phm1012ht 4 sm“Our biggest concern is to make sure [Glendale] constructs a deal that holds the taxpayer harmless,” Olsen says. “It’s not a conservative thing. It’s just good government.”

A toothless think tank the Goldwater Institute is not. Five years ago, the organization launched its own litigation center – i.e. ninja-lawyer squad – to further its Libertarian policy goals. So when Olsen threatens to sue, tax-revenue-spending officials listen.

Following the NHL’s seizure of the Coyotes in 2009, several prospective ownership groups flirted with the idea of buying the money-losing team (see boxes). Glendale finally thought they had a winner in early 2011, when Chicago investment manager Hulsizer put together an investment group that agreed to meet the NHL’s estimated $170 million asking price. The deal would be contingent on a hefty taxpayer-funded subsidy package from Glendale, estimated at $197 million over five years, to help defray the money that Hulsizer would inevitably lose running the team. No less a luminary than Senator John McCain, a Coyotes fan, helped proctor the deal, figuring – as many observers did – that the Hulsizer deal was Arizona’s last, best hope of keeping the Coyotes.

Enter Olsen and ninja Goldwater attorney Carrie Ann Sitren, who concluded that the deal ran afoul of the Arizona Constitution’s “gift clause,” which makes it illegal for any public entity to “give or loan its credit... by subsidy or otherwise” to private interests. The threat of Goldwater legal action was enough to ice the deal. According to Olsen, McCain, who publicly characterized her actions as “blackmail,” called personally to rag her out over the phone: “I said to him, ‘Senator, you’ve made this great career out of fighting pork in Washington. Why don’t you use your political capital to keep the Coyotes in town? Get your friends together, form your own group?’”

Olsen smiles at the memory of the conversation. “And he said: ‘Well, that wouldn’t be profitable.’ And I said: ‘That, Senator, is the problem with making taxpayers pay for it.’”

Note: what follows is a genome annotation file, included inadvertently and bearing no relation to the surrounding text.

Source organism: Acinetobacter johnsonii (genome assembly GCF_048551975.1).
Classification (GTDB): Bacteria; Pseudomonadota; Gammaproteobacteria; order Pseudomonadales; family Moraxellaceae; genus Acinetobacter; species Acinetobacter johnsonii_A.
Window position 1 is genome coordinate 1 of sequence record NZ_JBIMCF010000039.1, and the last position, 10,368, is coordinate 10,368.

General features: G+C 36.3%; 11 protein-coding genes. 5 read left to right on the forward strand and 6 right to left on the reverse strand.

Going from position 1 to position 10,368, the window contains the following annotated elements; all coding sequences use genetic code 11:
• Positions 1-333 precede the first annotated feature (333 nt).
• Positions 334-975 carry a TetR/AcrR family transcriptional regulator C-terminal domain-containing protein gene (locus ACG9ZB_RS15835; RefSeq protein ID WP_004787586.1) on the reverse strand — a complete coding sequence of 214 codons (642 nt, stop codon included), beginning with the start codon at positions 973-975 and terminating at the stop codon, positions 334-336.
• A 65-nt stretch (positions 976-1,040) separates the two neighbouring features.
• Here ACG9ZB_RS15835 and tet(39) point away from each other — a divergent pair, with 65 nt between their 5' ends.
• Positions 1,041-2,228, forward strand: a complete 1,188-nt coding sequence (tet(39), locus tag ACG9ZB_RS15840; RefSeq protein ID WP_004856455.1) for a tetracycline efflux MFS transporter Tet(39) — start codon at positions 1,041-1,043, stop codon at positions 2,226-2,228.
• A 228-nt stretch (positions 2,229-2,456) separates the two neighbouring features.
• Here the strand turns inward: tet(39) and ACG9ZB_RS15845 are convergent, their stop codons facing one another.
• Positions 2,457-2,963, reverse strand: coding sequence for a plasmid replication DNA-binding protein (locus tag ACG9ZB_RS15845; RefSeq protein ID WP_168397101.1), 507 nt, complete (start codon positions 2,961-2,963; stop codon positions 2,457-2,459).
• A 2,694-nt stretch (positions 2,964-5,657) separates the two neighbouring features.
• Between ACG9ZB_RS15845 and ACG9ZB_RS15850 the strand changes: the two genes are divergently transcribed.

Though she understands the “added value” rationale of keeping the Coyotes in Glendale – the idea that the team generates foot traffic for nearby businesses and sustains a fusion reaction of restaurant sales and other retail activity – it’s based on a flawed presumption, Olsen believes.

“The most comprehensive meta-analysis over the last 50 years shows that stadiums and arenas don’t have a measurable impact on businesses,” she says. “It’s called the ‘substitution effect.’ People simply do their spending inside the stadium rather than elsewhere.”

Hulsizer walked away from the deal in June of 2011. Flush with another $25 million taxpayer infusion, the Coyotes stayed.

phm1012ht 5 smDOUBLE OVERTIME
Glendale – led by outgoing City Manager Ed Beasley – learned its lesson after the Hulsizer fiasco. As ownership talks developed last spring with former San Jose Sharks owner Greg Jamison, the city commissioned Valley accounting firm Elliot D. Pollack & Co. to run the numbers on its deal with Jamison, dubbed the Arena Management Agreement. The firm’s conclusion: Glendale would actually lose less money paying Hulsizer a $16.2 million yearly contract to manage – booking concerts, managing concessions, etc. – than it would if the Coyotes simply bolted town.

“If Jamison doesn’t buy the team and the Coyotes move, then [Glendale] wouldn’t be getting rent or 15 percent of the [] naming rights,” economist Jill Welch, who compiled the report, says. “Glendale also gets a ticket surcharge from all ticket sales.”

Factoring in these revenues, the Jamison deal – which also requires the new owner to change the team’s name to the more universal-sounding “Arizona Coyotes” – would cost Glendale an average of $7.9 million annually; if Glendale bid adieu to the Coyotes and paid someone else to manage the arena, the annual loss would be $8.8 million, translating to a savings of $17.8 million over the 20-year life of the lease, according to Welch.